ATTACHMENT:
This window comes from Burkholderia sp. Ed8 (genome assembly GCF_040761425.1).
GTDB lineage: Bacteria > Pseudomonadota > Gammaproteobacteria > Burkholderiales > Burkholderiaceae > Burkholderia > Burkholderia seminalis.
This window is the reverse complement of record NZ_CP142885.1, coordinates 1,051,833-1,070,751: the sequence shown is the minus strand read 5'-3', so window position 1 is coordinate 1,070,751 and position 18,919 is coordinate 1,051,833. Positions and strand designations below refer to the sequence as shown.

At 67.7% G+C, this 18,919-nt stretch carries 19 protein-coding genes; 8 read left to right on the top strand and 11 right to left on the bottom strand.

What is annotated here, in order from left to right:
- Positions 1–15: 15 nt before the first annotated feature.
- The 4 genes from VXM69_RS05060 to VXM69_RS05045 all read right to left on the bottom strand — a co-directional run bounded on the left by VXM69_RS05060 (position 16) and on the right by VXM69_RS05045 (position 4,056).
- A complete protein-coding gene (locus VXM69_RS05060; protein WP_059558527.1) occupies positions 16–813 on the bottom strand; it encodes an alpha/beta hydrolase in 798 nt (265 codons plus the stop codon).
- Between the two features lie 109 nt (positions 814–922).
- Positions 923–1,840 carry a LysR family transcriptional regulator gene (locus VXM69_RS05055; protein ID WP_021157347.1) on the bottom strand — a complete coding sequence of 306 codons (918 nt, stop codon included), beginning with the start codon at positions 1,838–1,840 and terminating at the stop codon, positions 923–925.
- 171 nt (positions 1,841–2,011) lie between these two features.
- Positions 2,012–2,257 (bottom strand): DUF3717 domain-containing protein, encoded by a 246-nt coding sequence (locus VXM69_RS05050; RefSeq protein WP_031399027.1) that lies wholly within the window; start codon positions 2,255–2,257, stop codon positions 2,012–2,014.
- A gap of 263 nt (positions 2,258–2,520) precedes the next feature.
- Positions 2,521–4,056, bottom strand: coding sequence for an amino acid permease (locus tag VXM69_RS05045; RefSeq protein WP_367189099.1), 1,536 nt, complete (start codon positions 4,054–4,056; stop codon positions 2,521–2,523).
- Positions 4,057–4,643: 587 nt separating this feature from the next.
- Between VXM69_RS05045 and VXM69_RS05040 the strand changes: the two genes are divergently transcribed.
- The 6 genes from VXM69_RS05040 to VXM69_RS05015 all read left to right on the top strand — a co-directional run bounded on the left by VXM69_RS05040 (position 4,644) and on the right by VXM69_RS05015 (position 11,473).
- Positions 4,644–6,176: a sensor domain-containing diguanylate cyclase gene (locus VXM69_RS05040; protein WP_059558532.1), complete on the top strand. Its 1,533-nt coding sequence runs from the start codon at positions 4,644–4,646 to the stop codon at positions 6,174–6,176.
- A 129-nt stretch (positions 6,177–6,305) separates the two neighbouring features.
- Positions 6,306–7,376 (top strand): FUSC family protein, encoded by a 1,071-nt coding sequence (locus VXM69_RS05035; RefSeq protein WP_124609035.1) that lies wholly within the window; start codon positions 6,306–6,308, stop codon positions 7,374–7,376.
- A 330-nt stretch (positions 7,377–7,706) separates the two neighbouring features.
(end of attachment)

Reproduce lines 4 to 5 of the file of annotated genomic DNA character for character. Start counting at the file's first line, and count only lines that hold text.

At 67.7% G+C, this 18,919-nt stretch carries 19 protein-coding genes; 8 read left to right on the top strand and 11 right to left on the bottom strand.

What is annotated here, in order from left to right: